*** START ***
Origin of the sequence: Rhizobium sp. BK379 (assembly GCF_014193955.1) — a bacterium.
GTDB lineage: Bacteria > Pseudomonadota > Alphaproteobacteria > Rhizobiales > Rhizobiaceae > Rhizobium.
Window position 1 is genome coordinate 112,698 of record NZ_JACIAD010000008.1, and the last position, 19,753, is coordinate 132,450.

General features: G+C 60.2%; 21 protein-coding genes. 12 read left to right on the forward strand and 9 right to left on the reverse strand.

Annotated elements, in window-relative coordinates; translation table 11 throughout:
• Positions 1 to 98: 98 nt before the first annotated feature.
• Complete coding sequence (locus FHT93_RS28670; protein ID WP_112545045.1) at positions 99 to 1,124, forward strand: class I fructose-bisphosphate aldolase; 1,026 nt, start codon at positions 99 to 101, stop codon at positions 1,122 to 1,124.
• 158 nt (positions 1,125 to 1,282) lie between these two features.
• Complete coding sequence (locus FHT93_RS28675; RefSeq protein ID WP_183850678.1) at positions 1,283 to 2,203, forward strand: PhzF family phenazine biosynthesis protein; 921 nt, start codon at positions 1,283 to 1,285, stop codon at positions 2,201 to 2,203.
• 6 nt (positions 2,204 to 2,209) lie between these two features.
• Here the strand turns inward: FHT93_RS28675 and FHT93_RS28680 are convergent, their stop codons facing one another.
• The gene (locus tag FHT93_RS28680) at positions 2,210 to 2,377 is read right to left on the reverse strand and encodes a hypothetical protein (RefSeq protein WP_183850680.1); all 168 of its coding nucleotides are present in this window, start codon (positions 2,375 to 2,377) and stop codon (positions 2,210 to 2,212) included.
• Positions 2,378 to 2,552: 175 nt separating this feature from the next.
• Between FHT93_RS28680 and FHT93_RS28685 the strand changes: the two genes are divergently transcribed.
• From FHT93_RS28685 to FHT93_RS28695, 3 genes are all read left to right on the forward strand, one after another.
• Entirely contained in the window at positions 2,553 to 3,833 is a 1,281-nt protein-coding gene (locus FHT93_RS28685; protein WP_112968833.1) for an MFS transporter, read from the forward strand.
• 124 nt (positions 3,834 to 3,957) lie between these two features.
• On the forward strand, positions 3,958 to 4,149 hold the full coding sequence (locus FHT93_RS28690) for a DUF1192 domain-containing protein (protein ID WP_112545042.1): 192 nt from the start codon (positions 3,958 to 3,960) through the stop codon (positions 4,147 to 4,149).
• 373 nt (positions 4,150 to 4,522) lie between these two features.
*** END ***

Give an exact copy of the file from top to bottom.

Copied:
Origin of the sequence: Rhizobium sp. BK379 (assembly GCF_014193955.1) — a bacterium.
GTDB lineage: Bacteria > Pseudomonadota > Alphaproteobacteria > Rhizobiales > Rhizobiaceae > Rhizobium.
Window position 1 is genome coordinate 112,698 of record NZ_JACIAD010000008.1, and the last position, 19,753, is coordinate 132,450.

General features: G+C 60.2%; 21 protein-coding genes. 12 read left to right on the forward strand and 9 right to left on the reverse strand.

Annotated elements, in window-relative coordinates; translation table 11 throughout:
• Positions 1 to 98: 98 nt before the first annotated feature.
• Complete coding sequence (locus FHT93_RS28670; protein ID WP_112545045.1) at positions 99 to 1,124, forward strand: class I fructose-bisphosphate aldolase; 1,026 nt, start codon at positions 99 to 101, stop codon at positions 1,122 to 1,124.
• 158 nt (positions 1,125 to 1,282) lie between these two features.
• Complete coding sequence (locus FHT93_RS28675; RefSeq protein ID WP_183850678.1) at positions 1,283 to 2,203, forward strand: PhzF family phenazine biosynthesis protein; 921 nt, start codon at positions 1,283 to 1,285, stop codon at positions 2,201 to 2,203.
• 6 nt (positions 2,204 to 2,209) lie between these two features.
• Here the strand turns inward: FHT93_RS28675 and FHT93_RS28680 are convergent, their stop codons facing one another.
• The gene (locus tag FHT93_RS28680) at positions 2,210 to 2,377 is read right to left on the reverse strand and encodes a hypothetical protein (RefSeq protein WP_183850680.1); all 168 of its coding nucleotides are present in this window, start codon (positions 2,375 to 2,377) and stop codon (positions 2,210 to 2,212) included.
• Positions 2,378 to 2,552: 175 nt separating this feature from the next.
• Between FHT93_RS28680 and FHT93_RS28685 the strand changes: the two genes are divergently transcribed.
• From FHT93_RS28685 to FHT93_RS28695, 3 genes are all read left to right on the forward strand, one after another.
• Entirely contained in the window at positions 2,553 to 3,833 is a 1,281-nt protein-coding gene (locus FHT93_RS28685; protein WP_112968833.1) for an MFS transporter, read from the forward strand.
• 124 nt (positions 3,834 to 3,957) lie between these two features.
• On the forward strand, positions 3,958 to 4,149 hold the full coding sequence (locus FHT93_RS28690) for a DUF1192 domain-containing protein (protein ID WP_112545042.1): 192 nt from the start codon (positions 3,958 to 3,960) through the stop codon (positions 4,147 to 4,149).
• 373 nt (positions 4,150 to 4,522) lie between these two features.